Last year was a lonely Christmas for Michi Chang and her family. The coronavirus kept them from celebrating the holiday with family and friends.
But the COVID-19 vaccines brought some sense of normalcy into their lives this year. They celebrated Christmas with family and friends and drove from their Walnut home to Wrightwood so that her two girls, ages 11 and 5, could go tubing.
“We’ve been stuck at home for too long because of COVID,” she said. “We’re working from home, they’ve been studying from home, everything has been from home, so we wanted to come out and spend time with friends.”
But none of that meant Chang wasn’t thinking about the highly contagious Omicron variant that has been spreading across the state.
“I’m worried about it, but I still want to do normal things like hanging out with friends,” Chang said, adding that she and her family are vaccinated.
Nearly two years into the pandemic, Southern California families are navigating another holiday season with the COVID-19 pandemic touching every aspect of their lives, including last-minute cancellations or disruptions as the Omicron variant leads to a surge in COVID-19 cases.
There were nearly 10,000 cases of COVID in Los Angeles County as of the most recent count Friday. As of Saturday afternoon, 83 flights at Los Angeles International Airport were canceled, disrupting holiday travel for hundreds of families.
“We put ourselves through so much for two years, I would just hate to blow it now.”
Beverly Grove resident Danielle Peters
Some families have sought to create new traditions or have clung to familiar ones. Others have opted to cancel gatherings altogether because of uncertainty or a positive COVID result, while still others closed their celebrations off to a small group as they await test results.
At Danielle Peters’ Beverly Grove home, the pies, macaroni and cheese, and whole ham were ready to go for Christmas Day.
But just two days before, she and her husband were still struggling to secure COVID tests to take before they had more than a dozen guests over. When they found it impossible to secure tests, they decided on Friday to cancel the gathering.
“We put ourselves through so much for two years, I would just hate to blow it now,” Peters said. Instead of having family and friends over, they opened presents in the morning and were planning to head to Big Bear on Sunday to enjoy the Christmas feast, she said. A family gathering will need to wait.
“When the weather’s better and things aren’t surging, we’ll do some form of Christmas,” Peters said.
In Wrightwood, Franky Ortega and his family were preparing to start on their next activity of the day: building a snowman.
“My son wants to do two,” he said. “We got shovels, carrots, scarfs and we’re going to use rocks or twigs for the eyes.”
He said that planning activities last year around COVID-19 restrictions was difficult. He was grateful that this year was less restrictive, in part because people were getting vaccinated. He said he and everyone in his family, with exception of his 7-year-old son, was vaccinated. He also tries to take precautions while doing outdoor activities with family. Despite COVID-19 still posing a threat, he said he has noticed people more at ease about gathering.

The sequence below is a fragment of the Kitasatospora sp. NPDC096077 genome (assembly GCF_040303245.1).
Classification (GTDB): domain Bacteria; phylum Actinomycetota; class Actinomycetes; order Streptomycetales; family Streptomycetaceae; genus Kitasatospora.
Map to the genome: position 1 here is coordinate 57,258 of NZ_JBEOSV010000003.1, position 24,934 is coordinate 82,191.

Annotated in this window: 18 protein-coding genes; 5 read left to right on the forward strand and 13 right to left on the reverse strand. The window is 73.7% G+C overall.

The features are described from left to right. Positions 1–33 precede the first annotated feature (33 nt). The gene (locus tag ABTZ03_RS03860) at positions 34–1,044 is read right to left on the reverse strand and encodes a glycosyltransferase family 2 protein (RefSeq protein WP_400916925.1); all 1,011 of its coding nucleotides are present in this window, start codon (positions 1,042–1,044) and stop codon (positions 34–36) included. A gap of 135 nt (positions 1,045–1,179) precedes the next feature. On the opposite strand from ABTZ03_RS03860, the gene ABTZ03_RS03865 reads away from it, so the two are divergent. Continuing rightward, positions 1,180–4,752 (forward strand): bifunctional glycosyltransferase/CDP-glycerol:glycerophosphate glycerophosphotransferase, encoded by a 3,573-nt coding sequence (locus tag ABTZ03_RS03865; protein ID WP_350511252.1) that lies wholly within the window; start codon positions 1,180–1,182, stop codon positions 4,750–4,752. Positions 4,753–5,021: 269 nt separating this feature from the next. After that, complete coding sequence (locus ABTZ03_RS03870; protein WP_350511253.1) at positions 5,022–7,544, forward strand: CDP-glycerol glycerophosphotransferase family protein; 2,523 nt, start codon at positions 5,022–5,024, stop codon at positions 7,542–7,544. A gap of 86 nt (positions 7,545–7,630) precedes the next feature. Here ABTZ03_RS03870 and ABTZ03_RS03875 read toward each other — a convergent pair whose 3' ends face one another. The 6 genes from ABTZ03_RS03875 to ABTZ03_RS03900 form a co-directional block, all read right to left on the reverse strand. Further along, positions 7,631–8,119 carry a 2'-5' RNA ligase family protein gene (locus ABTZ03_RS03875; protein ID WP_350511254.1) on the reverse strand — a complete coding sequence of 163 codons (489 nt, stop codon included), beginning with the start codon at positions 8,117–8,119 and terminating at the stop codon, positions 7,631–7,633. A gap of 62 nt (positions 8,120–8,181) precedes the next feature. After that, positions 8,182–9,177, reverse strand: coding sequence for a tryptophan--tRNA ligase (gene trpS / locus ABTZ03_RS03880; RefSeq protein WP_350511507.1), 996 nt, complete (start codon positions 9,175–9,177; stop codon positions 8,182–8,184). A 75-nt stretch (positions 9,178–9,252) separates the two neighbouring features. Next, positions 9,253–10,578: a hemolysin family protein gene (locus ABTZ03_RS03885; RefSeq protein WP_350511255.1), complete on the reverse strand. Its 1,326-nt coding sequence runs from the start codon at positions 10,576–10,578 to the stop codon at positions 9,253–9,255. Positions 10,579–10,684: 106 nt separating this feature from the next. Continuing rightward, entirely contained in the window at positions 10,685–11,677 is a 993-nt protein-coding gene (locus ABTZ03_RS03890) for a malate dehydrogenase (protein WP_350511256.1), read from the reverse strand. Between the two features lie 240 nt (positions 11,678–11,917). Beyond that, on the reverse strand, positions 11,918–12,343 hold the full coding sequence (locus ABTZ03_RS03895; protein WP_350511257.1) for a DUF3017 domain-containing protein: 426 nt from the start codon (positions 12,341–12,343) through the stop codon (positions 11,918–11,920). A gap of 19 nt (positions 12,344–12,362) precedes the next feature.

“This year I see people pushing hard for holiday get-togethers even from people you wouldn’t have expected,” he said.
In South Pasadena, Denise and her family — for privacy reasons, she asked not to use her last name — had planned to celebrate her husband’s birthday on Friday with champagne and oysters and have guests over for Christmas the next day to open presents and enjoy a meal. But on Christmas Eve morning, her husband woke up sneezing, and a COVID test confirmed he was positive, she said, derailing their plans. Denise and their two children tested negative.
Instead of a family celebration, her husband ate oysters at home alone while she took their 1-year-old and 5-year-old out of the house. Denise said she and her husband are both vaccinated and received COVID booster shots last week and that his symptoms have been mild. Still, on Christmas morning, her husband stood in the corner of their apartment wearing a mask and face shield as their children opened presents.
“It was very bizarre,” Denise said. The experience has been emotionally draining for the family, she said. She is waiting to get tested again on Monday.
In Culver City, Eileen Dorn met up with other instructors at Alliance Culver City for a Christmas Day workout tradition. For nine years, Dorn, who is Jewish, said she and other trainers have met for a workout session that is usually followed by a trip to a Chinese restaurant and a movie in a theater. This year, Dorn is sticking to take-out with her family and a movie at home, but she said it was nice to hang on to a familiar tradition.
“We all anticipated that this year would be different, and it’s proving to not be that way, so it’s nice to kind of hold on to one little bit that is still normal and safe,” she said.
Times photographer Irfan Khan contributed to this report.
‘This too shall pass away’ this famous Persian adage seems to be defeating us again and again in the case of COVID-19. Despite every effort